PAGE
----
(a) An attorney shall not knowingly:

(1) make a false statement of fact or law to a tribunal or fail to correct a false statement of material fact or law previously made to the tribunal by the attorney;

(2) fail to disclose a material fact to a tribunal when disclosure is necessary to avoid assisting a criminal or fraudulent act by the client;

(3) fail to disclose to the tribunal legal authority in the controlling jurisdiction known to the attorney to be directly adverse to the position of the client and not disclosed by an opposing attorney; or

(4) offer evidence that the attorney knows to be false. If an attorney has offered material evidence and comes to know of its falsity, the attorney shall take reasonable remedial measures.

(b) The duties stated in section (a) of this Rule continue to the conclusion of the proceeding, and apply even if compliance requires disclosure of information otherwise protected by Rule 19-301.6 (1.6).

(c) An attorney may refuse to offer evidence that the attorney reasonably believes is false.

(d) In an ex parte proceeding, an attorney shall inform the tribunal of all material facts known to the attorney which will enable the tribunal to make an informed decision, whether or not the facts are adverse.

(e) Notwithstanding sections (a) through (d) of this Rule, an attorney for an accused in a criminal case need not disclose that the accused intends to testify falsely or has testified falsely if the attorney reasonably believes that the disclosure would jeopardize any constitutional right of the accused.

Attorney Grievance defense attorney specializes in defending lawyers in disciplinary proceedings before the Maryland Attorney Grievance Commission and the D.C. Bar's Board on Professional Responsibility involving professional misconduct, legal ethics, disbarment, suspensions of law licenses, petitions for disciplinary action, reprimands and sanctions for unethical conduct. If you receive a letter from Bar Counsel Lydia Lawless, Disciplinary Counsel Hamilton Fox, or from any attorney disciplinary board in Maryland or the District of Columbia, retain experienced attorneys with expertise in lawyer discipline and breach of ethics cases to avoid sanctions for professional misconduct. We help lawyers avoid disbarment, suspension, reprimands, censure and informal admonitions by drafting responses to client grievances and ethical complaints; representing lawyers in peer reviews, evidentiary hearings, and oral arguments before the BPR and the Court of Appeals; filing petitions to reinstate an attorney's license to practice law; conducting law firm ethical compliance audits; and drafting legal ethics opinions to protect lawyers from ethics charges. In many cases, disciplinary proceedings may be dismissed, dismissed with a warning, or result in a conditional diversion agreement with Bar Counsel to rectify misconduct. Lawyers may need help in managing their law firm attorney escrow IOLTA trust account and complying with attorney trust accounting rules to avoid charges of ethical misconduct. Do not represent yourself in responding to an attorney grievance, law firm client complaint, or other allegation of ethical impropriety. Attorney grievance defense counsel may help you comply with legal ethics rules, avoid sanctions like suspension or disbarment, and avoid future attorney grievances.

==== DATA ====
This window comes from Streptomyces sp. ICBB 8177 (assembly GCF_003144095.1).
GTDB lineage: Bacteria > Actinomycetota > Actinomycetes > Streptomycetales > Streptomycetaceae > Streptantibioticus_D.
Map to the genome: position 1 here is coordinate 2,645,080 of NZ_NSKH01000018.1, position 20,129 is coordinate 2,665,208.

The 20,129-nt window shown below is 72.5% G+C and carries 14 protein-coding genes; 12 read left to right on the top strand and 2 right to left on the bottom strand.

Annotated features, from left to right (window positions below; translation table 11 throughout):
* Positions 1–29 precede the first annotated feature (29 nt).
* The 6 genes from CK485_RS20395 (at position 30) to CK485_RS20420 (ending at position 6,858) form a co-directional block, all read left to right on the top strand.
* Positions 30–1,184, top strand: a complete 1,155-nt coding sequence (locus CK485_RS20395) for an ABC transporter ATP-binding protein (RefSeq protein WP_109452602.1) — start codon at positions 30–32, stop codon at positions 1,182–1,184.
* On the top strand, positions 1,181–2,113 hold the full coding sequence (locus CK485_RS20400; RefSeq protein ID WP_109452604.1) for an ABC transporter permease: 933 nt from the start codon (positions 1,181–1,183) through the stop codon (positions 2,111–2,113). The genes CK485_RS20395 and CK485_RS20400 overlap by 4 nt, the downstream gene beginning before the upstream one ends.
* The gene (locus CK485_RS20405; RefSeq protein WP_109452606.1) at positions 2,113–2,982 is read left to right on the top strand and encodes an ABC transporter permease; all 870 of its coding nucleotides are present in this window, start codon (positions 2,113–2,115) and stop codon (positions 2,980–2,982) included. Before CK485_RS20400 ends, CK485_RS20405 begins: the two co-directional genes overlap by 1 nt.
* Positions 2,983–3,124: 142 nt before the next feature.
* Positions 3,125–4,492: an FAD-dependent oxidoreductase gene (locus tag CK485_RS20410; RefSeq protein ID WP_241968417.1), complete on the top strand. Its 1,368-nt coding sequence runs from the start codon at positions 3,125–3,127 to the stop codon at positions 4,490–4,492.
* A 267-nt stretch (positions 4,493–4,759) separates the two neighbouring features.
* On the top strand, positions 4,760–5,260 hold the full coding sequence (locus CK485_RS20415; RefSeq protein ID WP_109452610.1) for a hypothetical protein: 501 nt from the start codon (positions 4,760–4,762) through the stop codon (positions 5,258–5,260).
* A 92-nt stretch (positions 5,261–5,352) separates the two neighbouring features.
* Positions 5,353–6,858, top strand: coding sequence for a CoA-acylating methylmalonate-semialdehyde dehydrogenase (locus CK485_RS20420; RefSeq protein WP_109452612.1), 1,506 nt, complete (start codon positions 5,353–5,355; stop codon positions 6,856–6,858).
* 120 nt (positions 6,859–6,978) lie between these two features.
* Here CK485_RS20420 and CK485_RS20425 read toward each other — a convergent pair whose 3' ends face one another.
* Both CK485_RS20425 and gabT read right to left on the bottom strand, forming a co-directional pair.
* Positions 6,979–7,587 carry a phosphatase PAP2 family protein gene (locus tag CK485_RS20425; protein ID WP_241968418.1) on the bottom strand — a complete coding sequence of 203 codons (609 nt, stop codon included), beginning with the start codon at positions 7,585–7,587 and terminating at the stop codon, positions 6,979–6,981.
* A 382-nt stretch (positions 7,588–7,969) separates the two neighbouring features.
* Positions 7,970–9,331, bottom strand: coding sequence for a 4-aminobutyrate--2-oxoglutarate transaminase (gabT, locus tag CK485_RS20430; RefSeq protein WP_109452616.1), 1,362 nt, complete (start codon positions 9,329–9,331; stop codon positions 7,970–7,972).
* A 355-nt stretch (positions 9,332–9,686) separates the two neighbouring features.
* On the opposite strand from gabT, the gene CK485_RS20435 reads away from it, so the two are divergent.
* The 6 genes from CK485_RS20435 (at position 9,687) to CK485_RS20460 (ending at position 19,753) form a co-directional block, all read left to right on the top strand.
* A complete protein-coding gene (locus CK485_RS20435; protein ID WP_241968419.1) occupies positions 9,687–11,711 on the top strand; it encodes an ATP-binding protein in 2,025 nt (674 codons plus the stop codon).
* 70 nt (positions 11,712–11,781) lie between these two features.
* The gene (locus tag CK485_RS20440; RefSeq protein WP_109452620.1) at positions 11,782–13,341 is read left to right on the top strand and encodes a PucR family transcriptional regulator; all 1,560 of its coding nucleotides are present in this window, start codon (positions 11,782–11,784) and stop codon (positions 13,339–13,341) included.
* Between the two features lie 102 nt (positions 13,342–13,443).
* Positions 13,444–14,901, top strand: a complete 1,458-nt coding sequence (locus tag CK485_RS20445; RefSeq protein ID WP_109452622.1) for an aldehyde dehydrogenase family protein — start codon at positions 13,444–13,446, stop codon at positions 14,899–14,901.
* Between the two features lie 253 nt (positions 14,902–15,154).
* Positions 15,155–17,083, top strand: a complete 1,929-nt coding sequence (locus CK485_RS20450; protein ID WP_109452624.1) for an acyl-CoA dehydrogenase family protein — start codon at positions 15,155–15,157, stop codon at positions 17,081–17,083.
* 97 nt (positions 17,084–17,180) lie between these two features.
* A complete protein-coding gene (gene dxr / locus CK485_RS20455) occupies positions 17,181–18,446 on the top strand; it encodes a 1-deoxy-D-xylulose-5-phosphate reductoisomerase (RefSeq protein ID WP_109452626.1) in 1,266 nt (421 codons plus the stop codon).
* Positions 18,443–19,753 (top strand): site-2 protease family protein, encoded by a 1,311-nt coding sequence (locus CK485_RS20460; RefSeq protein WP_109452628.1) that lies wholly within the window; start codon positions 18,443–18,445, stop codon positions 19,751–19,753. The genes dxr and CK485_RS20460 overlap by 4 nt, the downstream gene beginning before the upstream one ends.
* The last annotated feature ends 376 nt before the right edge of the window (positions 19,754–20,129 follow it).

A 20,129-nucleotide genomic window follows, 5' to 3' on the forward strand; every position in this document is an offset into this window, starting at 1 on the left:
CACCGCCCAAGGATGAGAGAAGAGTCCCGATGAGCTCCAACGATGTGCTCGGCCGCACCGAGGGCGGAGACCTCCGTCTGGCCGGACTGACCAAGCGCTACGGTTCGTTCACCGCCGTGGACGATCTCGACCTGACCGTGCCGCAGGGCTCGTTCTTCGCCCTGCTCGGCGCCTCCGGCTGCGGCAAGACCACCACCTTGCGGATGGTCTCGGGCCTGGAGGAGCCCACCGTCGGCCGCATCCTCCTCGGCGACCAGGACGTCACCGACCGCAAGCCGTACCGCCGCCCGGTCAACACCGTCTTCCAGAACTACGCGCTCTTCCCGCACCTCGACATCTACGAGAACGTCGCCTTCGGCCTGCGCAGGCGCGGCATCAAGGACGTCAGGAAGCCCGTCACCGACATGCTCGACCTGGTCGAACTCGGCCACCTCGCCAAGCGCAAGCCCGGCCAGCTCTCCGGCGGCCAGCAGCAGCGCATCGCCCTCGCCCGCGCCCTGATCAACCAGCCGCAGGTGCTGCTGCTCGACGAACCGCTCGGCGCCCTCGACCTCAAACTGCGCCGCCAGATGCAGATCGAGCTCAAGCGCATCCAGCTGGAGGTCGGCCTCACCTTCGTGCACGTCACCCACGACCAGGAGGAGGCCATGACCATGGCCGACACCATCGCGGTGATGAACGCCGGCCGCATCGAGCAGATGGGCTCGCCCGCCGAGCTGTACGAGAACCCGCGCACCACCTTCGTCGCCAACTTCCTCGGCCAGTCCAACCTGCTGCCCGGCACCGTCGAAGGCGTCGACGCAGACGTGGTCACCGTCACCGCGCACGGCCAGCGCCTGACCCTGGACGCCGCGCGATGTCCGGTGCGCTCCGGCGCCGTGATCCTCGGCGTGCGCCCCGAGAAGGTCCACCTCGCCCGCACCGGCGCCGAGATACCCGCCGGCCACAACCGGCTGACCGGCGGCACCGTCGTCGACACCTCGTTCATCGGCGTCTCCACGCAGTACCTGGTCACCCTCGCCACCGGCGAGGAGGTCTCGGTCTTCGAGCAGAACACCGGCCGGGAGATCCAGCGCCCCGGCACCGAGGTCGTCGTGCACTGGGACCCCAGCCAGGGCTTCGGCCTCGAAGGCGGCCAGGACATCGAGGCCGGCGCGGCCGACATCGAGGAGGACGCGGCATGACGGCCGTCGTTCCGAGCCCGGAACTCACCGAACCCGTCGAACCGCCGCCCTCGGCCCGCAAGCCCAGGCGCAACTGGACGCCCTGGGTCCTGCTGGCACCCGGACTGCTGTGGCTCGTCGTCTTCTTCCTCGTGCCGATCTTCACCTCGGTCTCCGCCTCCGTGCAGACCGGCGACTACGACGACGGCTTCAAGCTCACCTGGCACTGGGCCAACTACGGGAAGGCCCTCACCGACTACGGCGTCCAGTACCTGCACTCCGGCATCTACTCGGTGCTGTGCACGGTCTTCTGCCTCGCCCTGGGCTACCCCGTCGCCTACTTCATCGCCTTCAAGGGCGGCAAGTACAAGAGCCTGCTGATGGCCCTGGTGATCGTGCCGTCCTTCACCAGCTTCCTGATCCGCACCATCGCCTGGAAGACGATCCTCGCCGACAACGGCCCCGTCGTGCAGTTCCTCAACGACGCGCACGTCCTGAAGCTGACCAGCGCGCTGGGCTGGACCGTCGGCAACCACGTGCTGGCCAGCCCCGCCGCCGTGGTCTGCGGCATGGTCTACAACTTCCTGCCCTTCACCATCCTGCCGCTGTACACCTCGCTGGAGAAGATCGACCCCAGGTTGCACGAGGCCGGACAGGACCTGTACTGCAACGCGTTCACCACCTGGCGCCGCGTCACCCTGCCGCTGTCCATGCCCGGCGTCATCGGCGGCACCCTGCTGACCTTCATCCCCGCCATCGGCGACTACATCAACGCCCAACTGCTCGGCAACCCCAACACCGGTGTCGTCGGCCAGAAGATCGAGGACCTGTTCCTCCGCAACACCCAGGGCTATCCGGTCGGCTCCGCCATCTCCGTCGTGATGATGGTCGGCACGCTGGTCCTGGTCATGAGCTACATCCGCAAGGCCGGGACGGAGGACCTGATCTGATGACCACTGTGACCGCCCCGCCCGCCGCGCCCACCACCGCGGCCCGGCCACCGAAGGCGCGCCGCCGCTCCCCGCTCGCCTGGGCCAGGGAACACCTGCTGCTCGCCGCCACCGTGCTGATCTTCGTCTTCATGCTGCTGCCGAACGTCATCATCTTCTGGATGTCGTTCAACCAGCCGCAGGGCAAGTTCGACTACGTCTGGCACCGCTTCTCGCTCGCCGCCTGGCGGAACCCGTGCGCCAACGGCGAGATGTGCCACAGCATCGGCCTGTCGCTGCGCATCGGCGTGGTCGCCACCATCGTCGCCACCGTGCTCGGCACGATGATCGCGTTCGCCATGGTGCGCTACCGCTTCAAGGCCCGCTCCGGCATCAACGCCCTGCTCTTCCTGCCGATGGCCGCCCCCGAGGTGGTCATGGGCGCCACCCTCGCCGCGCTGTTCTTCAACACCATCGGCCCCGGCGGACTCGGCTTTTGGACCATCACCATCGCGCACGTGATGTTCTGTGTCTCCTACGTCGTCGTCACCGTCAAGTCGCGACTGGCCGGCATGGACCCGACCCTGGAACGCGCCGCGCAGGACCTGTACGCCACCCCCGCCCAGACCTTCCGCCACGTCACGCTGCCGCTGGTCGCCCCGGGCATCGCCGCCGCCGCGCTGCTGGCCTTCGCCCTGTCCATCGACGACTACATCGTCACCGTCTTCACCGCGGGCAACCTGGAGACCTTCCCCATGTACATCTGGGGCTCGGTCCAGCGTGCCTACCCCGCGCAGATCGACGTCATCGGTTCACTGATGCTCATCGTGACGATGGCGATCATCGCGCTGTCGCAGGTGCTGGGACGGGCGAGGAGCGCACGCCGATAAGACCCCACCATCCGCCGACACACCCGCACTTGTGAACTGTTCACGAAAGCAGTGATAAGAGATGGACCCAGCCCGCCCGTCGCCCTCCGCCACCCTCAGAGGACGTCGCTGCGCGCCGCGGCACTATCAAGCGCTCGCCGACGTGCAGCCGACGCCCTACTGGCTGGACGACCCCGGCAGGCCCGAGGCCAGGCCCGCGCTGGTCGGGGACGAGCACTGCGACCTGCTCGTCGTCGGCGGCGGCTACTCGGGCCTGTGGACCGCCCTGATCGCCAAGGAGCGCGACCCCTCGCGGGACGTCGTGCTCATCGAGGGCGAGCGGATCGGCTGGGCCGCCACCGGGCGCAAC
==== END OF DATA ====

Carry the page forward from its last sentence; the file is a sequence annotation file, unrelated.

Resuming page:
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By The Lawyer's Lawyers | Kramer & Connolly and  who are responsible for the content of this informational website.   This website is designed for lawyers faced with attorney grievances. As cases do differ, past performance does not guarantee future results.
 

NOT AFFILIATED WITH THE ATTORNEY GRIEVANCE COMMISSION OF MARYLAND
OR THE BOARD ON PROFESSIONAL RESPONSIBILITY OF THE D.C. BAR